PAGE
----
Maybe not really wasted but not much sewing around here the last couple of days. I did get a bunch of nine patches made last night. I do love nine patch blocks. There's more that goes with each block so that these 3" nine patches are in the middle of a 9" block, and there's sashing too, and then more 3" nine patches in the border. Saturday our heat index was in the upper 90's and my poor little house stayed so hot. The A/C kicked in about 10 a.m. and at 11:30 p.m., it had not shut off once and it wasn't nearly cool in the house. I opened the windows and it cooled down and thankfully yesterday was a fairly cool day. This morning I called the A/C repairman and figured he wouldn't get here for a few days but when I looked at Accuweather Saturday, it showed our heat index for June 20 to be 101. Thank goodness it has changed and it is now saying it will be only 97. I know some people like summer but I hate it! Anyway, I was just hoping the A/C man could get here before June 20 so when I called first thing this morning, the answering lady got in touch with a repairman and said there was one in my neighborhood and he would be here when he finished the stop he was on. I still had my pj's on so I took the world's quickest shower, washed the dishes leftover from last night, mopped and vacuumed in about 10 minutes. Guess what! He didn't even come in the house but the front part of my house sure looks nice. So, he gets here and I knew the filters were dirty because you have to about take the whole unit apart to get to them and there are screws in there that scrape your hands and I can't change the filters and Vince hadn't been around enough to do it. We don't actually change them but take them out and wash them. Yes, they were dirty. They need to be washed every couple of weeks during the summer. But, it was the outside unit. The guy asked me when it had been serviced last. Serviced? We put it in four years ago so it hasn't needed servicing. WRONG! How was I supposed to know you're supposed to wash that outside unit at least once a year? The bad part was that the dryer vent blows about 2" from the outside unit, and all that fuzz and lint goes right into the unit and attaches itself to the coils so they were all clogged up. Oops . . won't happen again. Now I know! He told me to clean the outside unit every 6 months because of where the dryer vent is located. So, if you have a central unit and you haven't cleaned the outside unit in a while, go do it! Cool air again! I'm ready for whatever heat index Mother Nature has in store for me but I'm definitely ready for Fall! It was mostly a day of running errands. Chad was off today and we spent most of the afternoon running around . . bank, library, Lowe's, insurance agent, photographer (got my new pix . . anyone notice the new bio picture?) Got a bunch of new pantos from Jodi at Willow Leaf Studio. I'm anxious to quilt them. I always love her pantos. Maybe I'll load a quilt tonight and do one of them tomorrow. Yesterday I downloaded Thunderbird and Firefox and am so happy to be using both of those again. I had never switched from IE and Outlook since getting the new computer. Tomorrow is another whole day by myself. Chad is working all day, Vince is still gone so I'll get a whole lot done . . I hope! Judy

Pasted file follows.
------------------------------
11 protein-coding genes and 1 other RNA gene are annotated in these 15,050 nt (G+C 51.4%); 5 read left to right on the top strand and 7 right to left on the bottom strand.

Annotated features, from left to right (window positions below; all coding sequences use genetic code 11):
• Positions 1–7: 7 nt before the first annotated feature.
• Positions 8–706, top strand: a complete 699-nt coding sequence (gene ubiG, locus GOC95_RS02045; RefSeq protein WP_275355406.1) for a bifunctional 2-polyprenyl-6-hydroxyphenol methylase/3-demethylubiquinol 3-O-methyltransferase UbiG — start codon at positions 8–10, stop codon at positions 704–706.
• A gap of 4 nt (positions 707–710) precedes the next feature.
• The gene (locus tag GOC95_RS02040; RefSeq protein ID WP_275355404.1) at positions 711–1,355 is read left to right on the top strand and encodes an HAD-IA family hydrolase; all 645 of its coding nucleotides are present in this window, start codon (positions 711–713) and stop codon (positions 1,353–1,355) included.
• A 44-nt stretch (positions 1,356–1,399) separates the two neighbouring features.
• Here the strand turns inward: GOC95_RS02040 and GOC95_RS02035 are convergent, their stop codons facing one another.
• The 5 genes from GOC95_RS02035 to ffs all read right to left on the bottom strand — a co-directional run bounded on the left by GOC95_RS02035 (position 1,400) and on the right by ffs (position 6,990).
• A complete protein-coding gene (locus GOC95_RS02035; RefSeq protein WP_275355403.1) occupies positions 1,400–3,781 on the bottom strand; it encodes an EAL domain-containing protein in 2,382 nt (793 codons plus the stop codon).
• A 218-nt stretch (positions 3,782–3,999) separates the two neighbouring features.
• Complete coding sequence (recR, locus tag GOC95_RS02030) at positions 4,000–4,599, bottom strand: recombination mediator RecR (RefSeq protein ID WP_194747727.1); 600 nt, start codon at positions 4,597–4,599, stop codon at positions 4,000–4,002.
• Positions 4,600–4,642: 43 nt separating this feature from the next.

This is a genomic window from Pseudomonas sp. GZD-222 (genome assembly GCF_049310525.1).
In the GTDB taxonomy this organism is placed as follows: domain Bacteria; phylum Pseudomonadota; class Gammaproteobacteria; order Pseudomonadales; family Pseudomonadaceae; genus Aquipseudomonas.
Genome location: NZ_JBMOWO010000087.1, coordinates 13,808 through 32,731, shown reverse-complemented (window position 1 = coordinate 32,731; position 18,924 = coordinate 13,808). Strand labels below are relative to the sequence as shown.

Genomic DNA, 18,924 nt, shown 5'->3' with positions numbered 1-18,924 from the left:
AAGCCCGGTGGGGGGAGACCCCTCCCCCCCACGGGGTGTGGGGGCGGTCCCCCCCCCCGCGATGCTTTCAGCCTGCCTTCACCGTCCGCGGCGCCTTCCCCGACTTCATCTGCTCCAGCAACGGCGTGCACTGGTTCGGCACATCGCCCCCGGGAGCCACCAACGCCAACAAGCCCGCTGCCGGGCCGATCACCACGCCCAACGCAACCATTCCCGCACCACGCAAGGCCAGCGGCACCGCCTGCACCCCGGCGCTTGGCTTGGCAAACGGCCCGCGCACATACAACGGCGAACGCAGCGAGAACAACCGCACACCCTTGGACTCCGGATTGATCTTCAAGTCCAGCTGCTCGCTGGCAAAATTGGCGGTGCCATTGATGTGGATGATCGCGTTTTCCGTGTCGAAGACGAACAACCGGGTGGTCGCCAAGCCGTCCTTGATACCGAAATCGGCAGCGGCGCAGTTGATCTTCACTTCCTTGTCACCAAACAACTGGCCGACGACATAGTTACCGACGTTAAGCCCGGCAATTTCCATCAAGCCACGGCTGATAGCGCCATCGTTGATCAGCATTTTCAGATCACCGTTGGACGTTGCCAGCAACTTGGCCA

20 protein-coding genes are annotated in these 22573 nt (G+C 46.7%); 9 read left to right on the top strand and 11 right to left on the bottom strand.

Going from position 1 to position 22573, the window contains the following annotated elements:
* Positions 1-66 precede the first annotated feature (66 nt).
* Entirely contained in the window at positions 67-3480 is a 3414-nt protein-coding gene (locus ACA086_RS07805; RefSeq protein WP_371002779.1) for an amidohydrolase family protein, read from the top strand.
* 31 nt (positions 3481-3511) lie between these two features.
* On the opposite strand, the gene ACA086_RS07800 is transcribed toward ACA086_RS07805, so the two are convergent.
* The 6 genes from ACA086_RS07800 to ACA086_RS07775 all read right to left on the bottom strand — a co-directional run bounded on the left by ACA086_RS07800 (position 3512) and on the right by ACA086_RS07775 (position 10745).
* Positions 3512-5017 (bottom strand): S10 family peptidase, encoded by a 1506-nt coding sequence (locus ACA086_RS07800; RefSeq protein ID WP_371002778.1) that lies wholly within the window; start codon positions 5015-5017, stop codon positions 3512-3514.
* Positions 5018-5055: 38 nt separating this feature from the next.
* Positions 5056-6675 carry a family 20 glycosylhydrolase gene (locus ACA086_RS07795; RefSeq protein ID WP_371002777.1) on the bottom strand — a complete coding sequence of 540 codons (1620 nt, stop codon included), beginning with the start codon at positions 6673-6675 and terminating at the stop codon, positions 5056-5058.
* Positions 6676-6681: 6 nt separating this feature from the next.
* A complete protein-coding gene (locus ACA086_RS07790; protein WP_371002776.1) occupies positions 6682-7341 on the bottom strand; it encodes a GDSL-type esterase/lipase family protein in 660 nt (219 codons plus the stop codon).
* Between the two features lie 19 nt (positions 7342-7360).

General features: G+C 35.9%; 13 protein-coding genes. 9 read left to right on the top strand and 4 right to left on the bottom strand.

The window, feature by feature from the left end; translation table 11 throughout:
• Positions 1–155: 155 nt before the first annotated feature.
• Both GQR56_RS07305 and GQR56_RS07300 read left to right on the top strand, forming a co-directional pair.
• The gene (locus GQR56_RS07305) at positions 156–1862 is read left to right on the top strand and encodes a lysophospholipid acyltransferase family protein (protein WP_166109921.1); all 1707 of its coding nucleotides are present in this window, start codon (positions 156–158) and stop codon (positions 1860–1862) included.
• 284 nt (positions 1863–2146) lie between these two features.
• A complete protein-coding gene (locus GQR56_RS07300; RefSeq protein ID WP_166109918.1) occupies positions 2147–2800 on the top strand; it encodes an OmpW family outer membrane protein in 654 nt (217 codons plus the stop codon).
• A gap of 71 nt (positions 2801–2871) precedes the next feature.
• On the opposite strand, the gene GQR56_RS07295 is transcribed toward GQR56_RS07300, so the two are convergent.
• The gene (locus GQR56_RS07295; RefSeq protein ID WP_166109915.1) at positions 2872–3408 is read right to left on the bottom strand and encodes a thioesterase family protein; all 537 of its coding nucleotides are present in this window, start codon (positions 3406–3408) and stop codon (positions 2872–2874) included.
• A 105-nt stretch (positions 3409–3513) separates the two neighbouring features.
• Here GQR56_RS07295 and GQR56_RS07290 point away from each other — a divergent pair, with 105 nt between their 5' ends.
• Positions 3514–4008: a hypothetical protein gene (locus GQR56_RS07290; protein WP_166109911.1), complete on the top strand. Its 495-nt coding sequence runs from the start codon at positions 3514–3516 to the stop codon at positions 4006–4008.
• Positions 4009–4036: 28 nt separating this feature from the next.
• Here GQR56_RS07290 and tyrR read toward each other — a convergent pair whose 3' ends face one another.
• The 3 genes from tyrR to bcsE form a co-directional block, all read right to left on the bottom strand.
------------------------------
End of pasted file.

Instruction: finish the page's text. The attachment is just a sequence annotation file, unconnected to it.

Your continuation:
Saturday, June 10, 2006